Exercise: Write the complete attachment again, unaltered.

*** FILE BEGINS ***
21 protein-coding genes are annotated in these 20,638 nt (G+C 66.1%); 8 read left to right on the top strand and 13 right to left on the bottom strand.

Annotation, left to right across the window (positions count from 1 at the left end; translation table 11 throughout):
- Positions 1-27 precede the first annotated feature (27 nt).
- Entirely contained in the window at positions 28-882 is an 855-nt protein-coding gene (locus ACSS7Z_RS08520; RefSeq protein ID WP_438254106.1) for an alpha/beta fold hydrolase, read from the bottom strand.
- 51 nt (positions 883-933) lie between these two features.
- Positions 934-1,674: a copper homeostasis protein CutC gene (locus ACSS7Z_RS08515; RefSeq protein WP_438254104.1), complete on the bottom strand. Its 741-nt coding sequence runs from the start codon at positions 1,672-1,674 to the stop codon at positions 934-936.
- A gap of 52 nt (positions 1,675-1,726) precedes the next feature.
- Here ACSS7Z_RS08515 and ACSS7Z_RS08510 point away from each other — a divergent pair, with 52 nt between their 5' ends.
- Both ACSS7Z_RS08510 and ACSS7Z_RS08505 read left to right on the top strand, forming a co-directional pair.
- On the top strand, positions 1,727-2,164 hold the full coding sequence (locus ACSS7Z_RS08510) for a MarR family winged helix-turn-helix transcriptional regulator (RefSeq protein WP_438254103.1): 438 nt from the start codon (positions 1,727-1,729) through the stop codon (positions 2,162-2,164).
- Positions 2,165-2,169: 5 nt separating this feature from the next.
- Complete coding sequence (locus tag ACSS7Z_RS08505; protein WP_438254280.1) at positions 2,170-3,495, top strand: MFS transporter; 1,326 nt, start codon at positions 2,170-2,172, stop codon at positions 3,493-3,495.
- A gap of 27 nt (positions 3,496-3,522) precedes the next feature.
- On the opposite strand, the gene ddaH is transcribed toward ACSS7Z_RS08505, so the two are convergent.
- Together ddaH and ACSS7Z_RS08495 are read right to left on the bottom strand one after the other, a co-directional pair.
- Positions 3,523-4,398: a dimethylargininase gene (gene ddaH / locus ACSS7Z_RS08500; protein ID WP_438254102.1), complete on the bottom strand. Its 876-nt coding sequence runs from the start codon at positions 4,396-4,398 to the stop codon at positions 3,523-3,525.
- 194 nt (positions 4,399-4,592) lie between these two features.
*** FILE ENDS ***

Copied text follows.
21 protein-coding genes are annotated in these 20,638 nt (G+C 66.1%); 8 read left to right on the top strand and 13 right to left on the bottom strand.

Annotation, left to right across the window (positions count from 1 at the left end; translation table 11 throughout):
- Positions 1-27 precede the first annotated feature (27 nt).
- Entirely contained in the window at positions 28-882 is an 855-nt protein-coding gene (locus ACSS7Z_RS08520; RefSeq protein ID WP_438254106.1) for an alpha/beta fold hydrolase, read from the bottom strand.
- 51 nt (positions 883-933) lie between these two features.
- Positions 934-1,674: a copper homeostasis protein CutC gene (locus ACSS7Z_RS08515; RefSeq protein WP_438254104.1), complete on the bottom strand. Its 741-nt coding sequence runs from the start codon at positions 1,672-1,674 to the stop codon at positions 934-936.
- A gap of 52 nt (positions 1,675-1,726) precedes the next feature.
- Here ACSS7Z_RS08515 and ACSS7Z_RS08510 point away from each other — a divergent pair, with 52 nt between their 5' ends.
- Both ACSS7Z_RS08510 and ACSS7Z_RS08505 read left to right on the top strand, forming a co-directional pair.
- On the top strand, positions 1,727-2,164 hold the full coding sequence (locus ACSS7Z_RS08510) for a MarR family winged helix-turn-helix transcriptional regulator (RefSeq protein WP_438254103.1): 438 nt from the start codon (positions 1,727-1,729) through the stop codon (positions 2,162-2,164).
- Positions 2,165-2,169: 5 nt separating this feature from the next.
- Complete coding sequence (locus tag ACSS7Z_RS08505; protein WP_438254280.1) at positions 2,170-3,495, top strand: MFS transporter; 1,326 nt, start codon at positions 2,170-2,172, stop codon at positions 3,493-3,495.
- A gap of 27 nt (positions 3,496-3,522) precedes the next feature.
- On the opposite strand, the gene ddaH is transcribed toward ACSS7Z_RS08505, so the two are convergent.
- Together ddaH and ACSS7Z_RS08495 are read right to left on the bottom strand one after the other, a co-directional pair.
- Positions 3,523-4,398: a dimethylargininase gene (gene ddaH / locus ACSS7Z_RS08500; protein ID WP_438254102.1), complete on the bottom strand. Its 876-nt coding sequence runs from the start codon at positions 4,396-4,398 to the stop codon at positions 3,523-3,525.
- 194 nt (positions 4,399-4,592) lie between these two features.